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The Case of the Mysterious Meeting

A very hectic week has until now kept me from commenting on the Kim Davis affair, which if contained in a story by Erle Stanley Gardner might be named “The Case of the Mysterious Meeting.”  I realize by now the story has lost most of its legs and will likely disappear in the muddling noise of newer, sexier events.  However… Apparently Kim Davis, the clerk who spent a bit of time in jail for refusing to grant marriage licenses to homosexual couples in her Kentucky county, did indeed “meet with” the Holy Father during his visit to the U.S.  Davis

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Quick Reflection: Papal Mass Good PR

This evening I got home from work in time to catch the last fifteen minutes of the Papal Mass celebrated at New York City’s Madison Square Garden, and I flipped between CNN and Fox News to compare their coverages.  In both cases, there was silence from the commentators, who seemed to understand the reverence due the occasion.  There turned out to be a bit of verbal description but they mostly let the video tell the story. As I watched Communion, with thousands of the faithful walking up to receive the Lord (many on the tongue, no less), I found myself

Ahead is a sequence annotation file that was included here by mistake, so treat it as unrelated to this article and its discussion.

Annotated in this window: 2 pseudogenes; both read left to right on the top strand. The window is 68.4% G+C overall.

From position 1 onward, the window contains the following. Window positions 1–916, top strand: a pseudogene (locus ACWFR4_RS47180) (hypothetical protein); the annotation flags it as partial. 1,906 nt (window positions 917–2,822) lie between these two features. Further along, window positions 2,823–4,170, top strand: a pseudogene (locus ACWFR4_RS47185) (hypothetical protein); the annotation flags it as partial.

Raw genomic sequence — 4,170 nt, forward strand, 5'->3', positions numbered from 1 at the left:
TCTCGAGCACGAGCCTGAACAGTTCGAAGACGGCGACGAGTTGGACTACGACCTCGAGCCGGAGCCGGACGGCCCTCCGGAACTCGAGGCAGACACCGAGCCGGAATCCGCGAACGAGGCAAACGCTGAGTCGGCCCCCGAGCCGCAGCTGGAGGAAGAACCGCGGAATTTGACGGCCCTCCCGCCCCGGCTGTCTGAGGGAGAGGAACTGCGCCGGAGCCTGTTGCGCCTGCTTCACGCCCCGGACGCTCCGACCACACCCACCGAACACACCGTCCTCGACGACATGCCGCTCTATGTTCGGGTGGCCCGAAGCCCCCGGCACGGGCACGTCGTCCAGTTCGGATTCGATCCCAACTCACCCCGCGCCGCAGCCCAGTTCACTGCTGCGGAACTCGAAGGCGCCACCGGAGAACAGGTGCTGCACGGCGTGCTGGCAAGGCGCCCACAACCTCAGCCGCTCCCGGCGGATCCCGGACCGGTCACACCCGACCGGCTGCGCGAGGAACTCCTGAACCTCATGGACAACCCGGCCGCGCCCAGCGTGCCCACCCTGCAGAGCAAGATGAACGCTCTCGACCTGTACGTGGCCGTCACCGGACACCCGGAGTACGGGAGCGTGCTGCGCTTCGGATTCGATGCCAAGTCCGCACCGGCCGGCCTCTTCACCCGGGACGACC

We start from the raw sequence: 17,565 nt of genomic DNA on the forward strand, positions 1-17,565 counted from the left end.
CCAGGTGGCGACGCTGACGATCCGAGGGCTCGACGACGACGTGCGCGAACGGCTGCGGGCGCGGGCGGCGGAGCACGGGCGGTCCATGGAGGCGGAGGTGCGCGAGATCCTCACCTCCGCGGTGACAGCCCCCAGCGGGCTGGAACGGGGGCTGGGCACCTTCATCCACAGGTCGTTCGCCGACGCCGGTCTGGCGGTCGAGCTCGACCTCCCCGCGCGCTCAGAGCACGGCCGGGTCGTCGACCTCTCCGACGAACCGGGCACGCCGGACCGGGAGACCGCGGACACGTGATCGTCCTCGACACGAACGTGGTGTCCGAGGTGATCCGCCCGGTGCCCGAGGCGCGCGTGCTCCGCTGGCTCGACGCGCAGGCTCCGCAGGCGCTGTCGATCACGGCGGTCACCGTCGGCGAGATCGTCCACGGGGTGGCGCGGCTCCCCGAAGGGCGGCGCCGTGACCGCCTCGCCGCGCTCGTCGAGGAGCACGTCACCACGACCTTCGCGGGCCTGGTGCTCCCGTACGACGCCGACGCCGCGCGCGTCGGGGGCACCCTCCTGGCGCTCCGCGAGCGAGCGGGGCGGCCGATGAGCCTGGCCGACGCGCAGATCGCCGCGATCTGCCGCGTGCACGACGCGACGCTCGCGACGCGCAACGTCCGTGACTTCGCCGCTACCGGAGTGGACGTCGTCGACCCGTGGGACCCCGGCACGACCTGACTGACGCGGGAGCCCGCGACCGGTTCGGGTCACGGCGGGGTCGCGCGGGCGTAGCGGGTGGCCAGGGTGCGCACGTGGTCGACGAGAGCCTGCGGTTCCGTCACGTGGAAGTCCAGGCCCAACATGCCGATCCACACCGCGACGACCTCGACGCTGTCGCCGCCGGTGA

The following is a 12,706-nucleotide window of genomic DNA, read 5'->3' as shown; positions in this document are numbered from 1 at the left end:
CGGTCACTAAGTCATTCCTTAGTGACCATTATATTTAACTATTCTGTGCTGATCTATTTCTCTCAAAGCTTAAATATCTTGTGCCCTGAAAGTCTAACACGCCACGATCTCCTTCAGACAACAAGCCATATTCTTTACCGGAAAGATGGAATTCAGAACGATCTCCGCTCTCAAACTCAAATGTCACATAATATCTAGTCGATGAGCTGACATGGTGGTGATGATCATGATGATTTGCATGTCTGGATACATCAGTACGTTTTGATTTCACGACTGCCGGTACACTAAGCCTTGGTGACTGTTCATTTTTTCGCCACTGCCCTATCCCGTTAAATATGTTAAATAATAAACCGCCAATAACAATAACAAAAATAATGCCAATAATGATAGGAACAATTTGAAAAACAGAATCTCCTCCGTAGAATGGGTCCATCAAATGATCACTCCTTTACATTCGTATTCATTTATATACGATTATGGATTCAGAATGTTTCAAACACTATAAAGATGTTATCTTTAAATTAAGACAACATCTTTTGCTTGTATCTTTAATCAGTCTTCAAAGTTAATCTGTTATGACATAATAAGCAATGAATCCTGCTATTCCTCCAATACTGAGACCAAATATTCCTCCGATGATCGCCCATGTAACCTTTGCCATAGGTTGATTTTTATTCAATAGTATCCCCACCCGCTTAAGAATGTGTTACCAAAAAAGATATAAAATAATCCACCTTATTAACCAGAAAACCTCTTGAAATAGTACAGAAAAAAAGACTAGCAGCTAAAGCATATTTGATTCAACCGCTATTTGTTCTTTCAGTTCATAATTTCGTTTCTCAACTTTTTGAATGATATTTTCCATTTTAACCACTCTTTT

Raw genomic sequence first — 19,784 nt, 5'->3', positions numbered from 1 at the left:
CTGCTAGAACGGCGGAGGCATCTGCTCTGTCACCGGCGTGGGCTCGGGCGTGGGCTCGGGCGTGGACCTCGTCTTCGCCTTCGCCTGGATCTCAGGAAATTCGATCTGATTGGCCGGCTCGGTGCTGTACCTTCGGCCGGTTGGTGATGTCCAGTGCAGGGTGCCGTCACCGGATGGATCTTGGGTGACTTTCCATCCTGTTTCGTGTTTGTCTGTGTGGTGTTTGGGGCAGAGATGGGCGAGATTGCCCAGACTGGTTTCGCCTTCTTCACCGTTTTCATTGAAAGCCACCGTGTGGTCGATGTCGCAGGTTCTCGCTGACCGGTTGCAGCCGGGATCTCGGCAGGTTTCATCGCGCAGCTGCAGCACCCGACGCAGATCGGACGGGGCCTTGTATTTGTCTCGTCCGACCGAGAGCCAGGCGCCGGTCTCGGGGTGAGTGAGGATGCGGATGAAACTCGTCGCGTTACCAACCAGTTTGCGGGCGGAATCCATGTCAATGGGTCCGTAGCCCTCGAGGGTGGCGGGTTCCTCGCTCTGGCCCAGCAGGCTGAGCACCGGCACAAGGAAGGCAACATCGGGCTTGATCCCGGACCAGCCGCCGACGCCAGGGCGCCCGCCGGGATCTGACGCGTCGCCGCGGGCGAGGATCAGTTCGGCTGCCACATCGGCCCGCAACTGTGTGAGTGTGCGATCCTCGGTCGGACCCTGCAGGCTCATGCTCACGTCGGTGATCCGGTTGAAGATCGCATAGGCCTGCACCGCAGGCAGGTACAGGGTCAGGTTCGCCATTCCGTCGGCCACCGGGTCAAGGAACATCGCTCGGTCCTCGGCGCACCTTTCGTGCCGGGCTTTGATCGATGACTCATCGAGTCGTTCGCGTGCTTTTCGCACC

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Nature Rebounds!

Pope Francis’ latest encyclical, Laudato Si’, is sure to invoke all sorts of reactions from its readers.  Having just finished it, I would even dare to suggest that each reader may experience a range of responses, section by section and even sentence by sentence.  It is a combination of pastoral lecture and harsh rebuke, with a sizable dollop of climate science and sideways economics tossed in. As I wrestle with what I consider to be hyperbolic descriptions of the “immense pile of filth” and “constant schizophrenia” I have to admit the real dangers of a throwaway culture that relies on

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Charity Is Hard

“You don’t serve God by saying: the Church is ineffective, I’ll have none of it. Your pain at its lack of effectiveness is a sign of your nearness to God. We overcome this lack of effectiveness simply by suffering on account of it. To expect too much is to have a sentimental view of life and this is a softness that ends in bitterness. Charity is hard and endures. I don’t want to discourage you from reading St. Thomas but don’t read him with the notion that he is going to clear anything up for you. That is done by

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Perón’s Pope?

Since his election and with each new utterance, many of us have been debating what labels apply to Pope Francis.  Perhaps one that we haven’t applied but may be most accurate after some study is the label “Perónist”. Juan Perón, leader of Argentina from the mid-40’s, drove government initiatives that were to be a “3rd option” to the assumed alternative extremes of capitalism or communism.  In the region, capitalism was linked to imperialism, therefore, Peron also drove a strong anti-imperialist agenda.  What we view now as something akin to a corporate socialist framework, Perón tried to find a fine balance